Results

Consistent with our previous studies of male T. oceanicus, we were able to identify 22 peaks that ranged in chain length from 31 to 35 carbons. Principal component (PC) analysis returned 21 components. We used only those components where the eigenvalue was greater than 1 [38] in our selection analyses. Six components had an eigenvalue greater than 1 and collectively explained 75% of the variance in cuticular hydrocarbon blend. The percentage of variance explained was 24.40, 19.01, 10.70, 9.50, 6.81 and 4.78 for components 1–6 respectively. The principal component analysis matrix of trait loading (Table 1) shows how the original peaks contribute to each PC. Correlations greater than 0.7 times the largest correlation were considered to have contributed significantly to the PC [39]. PC1 was most strongly loaded by peaks corresponding to C33 alkenes, whereas PC2 was most strongly loaded by peaks corresponding to C31 alkenes. The remaining PCs can be interpreted as representing relative abundances of a range of hydrocarbons (Table 1).

We calculated the repeatability of a male's attractiveness across the five females each male was offered for the variables courtship duration and spermatophore attachment duration. Repeatabilities were based on the variance components derived from an analysis of variance (ANOVA), with equal sample sizes (courtship duration) and unequal sample sizes (spermatophore attachment) [40]. The repeatability estimates for courtship duration and spermatophore attachment duration were 0.13 (F91,368 = 1.715, p < 0.001) and 0.05 (F91,319 = 1.02, p = 0.436) respectively. These low repeatabilities could be attributed to differences in stochastic encounters with females early and late in the mating trials. For example, deposition of hydrocarbons from a male's previous mating partner could affect mating behaviour of his subsequent partners. Indeed a recent publication demonstrated strong effects of deposited male hydrocarbons on male ejaculate expenditure [17]. To determine if this is the case, we examined the difference between selection acting on male hydrocarbons when they are mated to their first female compared with when they are mated with their last female. Using methods outlined in [16], we found no significant difference in the fitness surfaces between the two groups for linear (F = 0.575' df = 6,170, p = 0.750), quadratic (F = 0.232, df = 6,158, p = 0.966) or correlational (F = 0.663, df 15, 128, p = 0.816) selection (see Additional file 1). In subsequent analyses we therefore use the average of each trait measured across the five females with which males copulated, as a measure of attractiveness for each male.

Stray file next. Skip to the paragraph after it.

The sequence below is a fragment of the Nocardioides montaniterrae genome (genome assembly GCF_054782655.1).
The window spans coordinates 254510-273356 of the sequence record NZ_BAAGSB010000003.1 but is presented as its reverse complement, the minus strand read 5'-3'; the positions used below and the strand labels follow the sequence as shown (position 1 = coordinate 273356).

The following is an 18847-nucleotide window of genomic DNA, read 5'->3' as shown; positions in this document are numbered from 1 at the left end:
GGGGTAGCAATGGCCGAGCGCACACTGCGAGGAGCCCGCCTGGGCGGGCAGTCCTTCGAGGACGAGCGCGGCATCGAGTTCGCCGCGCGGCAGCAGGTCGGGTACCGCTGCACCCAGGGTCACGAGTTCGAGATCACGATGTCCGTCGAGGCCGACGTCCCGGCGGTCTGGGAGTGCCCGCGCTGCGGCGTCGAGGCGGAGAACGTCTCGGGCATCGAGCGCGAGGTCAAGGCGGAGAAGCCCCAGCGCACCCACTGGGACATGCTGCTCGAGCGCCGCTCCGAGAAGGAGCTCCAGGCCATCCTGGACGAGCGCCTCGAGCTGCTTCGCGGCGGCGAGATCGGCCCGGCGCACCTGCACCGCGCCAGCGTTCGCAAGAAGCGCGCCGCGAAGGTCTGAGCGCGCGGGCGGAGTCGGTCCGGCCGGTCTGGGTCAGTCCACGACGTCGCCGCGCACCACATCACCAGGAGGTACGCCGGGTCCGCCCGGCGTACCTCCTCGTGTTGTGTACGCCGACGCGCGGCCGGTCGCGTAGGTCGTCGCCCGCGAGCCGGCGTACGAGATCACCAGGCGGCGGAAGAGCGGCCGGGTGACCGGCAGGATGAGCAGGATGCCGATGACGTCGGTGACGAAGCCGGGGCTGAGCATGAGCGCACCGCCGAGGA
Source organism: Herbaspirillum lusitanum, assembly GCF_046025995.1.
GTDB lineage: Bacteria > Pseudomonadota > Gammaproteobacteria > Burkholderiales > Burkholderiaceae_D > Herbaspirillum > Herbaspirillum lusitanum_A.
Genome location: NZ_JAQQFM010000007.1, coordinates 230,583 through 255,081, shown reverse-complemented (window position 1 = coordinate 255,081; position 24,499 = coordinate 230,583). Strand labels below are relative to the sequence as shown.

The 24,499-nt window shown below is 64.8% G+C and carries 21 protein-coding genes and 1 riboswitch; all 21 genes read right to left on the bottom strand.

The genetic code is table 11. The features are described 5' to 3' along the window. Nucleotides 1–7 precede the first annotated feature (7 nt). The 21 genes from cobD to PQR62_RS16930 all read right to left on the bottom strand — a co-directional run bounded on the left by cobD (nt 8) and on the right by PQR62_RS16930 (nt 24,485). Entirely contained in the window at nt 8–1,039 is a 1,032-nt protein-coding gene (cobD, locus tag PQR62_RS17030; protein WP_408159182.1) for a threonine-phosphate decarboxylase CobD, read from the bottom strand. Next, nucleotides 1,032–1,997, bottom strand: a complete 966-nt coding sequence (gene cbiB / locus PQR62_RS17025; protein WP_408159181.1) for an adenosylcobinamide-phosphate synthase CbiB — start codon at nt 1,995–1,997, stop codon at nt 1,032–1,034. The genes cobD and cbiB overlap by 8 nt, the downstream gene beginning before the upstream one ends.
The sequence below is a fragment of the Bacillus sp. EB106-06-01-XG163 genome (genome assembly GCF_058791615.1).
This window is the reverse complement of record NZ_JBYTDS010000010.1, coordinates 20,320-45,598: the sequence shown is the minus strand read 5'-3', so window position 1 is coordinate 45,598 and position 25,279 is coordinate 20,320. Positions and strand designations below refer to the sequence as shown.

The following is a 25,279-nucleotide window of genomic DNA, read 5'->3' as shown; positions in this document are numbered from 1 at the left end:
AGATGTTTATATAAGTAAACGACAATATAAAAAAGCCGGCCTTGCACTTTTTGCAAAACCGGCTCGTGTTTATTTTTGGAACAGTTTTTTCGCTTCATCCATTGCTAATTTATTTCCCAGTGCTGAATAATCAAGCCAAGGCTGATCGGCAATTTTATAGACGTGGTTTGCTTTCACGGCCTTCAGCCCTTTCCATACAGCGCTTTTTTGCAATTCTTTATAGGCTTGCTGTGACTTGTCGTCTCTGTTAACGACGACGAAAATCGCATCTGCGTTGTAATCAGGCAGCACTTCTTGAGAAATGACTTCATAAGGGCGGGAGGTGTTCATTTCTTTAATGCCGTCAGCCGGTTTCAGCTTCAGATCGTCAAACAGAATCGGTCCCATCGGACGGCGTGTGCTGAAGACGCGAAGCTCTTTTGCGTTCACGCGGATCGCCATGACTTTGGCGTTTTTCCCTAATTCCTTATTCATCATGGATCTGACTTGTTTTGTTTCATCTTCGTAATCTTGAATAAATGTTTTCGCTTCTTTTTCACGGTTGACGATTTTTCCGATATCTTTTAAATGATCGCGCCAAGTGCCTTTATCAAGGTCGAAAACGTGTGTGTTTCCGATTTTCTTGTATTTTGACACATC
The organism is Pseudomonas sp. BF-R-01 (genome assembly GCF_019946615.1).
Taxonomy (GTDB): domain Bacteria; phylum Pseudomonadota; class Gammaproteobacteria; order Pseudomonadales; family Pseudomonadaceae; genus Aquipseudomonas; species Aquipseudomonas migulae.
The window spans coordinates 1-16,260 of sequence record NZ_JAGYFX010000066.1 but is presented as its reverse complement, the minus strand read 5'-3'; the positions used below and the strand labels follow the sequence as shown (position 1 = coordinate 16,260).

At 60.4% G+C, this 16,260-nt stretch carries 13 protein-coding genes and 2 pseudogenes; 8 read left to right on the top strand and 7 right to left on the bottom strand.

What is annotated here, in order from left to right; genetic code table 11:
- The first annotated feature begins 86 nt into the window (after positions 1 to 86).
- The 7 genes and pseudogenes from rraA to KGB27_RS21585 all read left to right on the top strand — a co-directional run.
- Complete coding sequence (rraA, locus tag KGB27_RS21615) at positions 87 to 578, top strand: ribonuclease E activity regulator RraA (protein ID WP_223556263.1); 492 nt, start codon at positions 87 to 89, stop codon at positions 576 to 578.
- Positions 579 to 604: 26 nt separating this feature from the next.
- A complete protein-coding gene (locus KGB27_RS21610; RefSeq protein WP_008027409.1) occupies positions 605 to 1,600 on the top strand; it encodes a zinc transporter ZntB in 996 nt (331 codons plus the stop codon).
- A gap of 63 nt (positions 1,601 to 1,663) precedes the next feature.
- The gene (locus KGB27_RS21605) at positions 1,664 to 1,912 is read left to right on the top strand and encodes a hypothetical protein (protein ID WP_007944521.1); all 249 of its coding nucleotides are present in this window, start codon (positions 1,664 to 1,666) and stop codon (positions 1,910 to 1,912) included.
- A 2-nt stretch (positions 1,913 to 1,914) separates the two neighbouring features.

Additional file 1. Table A1 and A2. Contrast in multivariate selection acting on previously unmated males, and males mated four times previously.

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Pearsons correlations showed that mating success was positively correlated with both the reciprocal of courtship duration (r = 0.418, n = 92, p < 0.001), and with spermatophore attachment duration (r = 0.517, n = 92, p < 0.001). Thus, males with higher overall mating success needed to perform less courtship per mating, and females retained their spermatophores for longer than unsuccessful males. However, relative spermatophore attachment and relative courtship duration were not strongly correlated (r = 0.170, n = 92, p = 0.105), suggesting that they may represent relatively independent contributions to male reproductive success.

All measures of male attractiveness generated significant sexual selection on male cuticular hydrocarbons. The percentage of variance explained by these models were 54%, 29% and 31% for mating success, courtship duration and spermatophore attachment duration respectively. The standardized univariate linear, quadratic, and correlational selection gradients for each measure of male attractiveness are presented in Tables 2, 3, and 4. When relative mating success was used as the response variable, we found significant linear selection on PC2 (Table 2). We also found significant correlational selection between this component and PC3 (Table 2). Although, we found no significant linear, quadratic or correlational selection on cuticular hydrocarbons arising from courtship duration, we did find correlational selection between PC1 and 4 for the attractiveness measure, spermatophore attachment (Tables 3 and 4). Moreover, we found significant multivariate nonlinear selection acting on male hydrocarbon profiles via all three of our attractiveness measures (Tables 5, 6 and 7).

Table 2. The vector of standardized linear selection gradients (β), and the matrix (γ) of standardized quadratic and correlational selection gradients for the six principal components with eigenvalues greater than one.

Table 3. The vector of standardized linear selection gradients (β), and the matrix (γ) of standardized quadratic and correlational selection gradients for the six principal components with eigenvalues greater than one.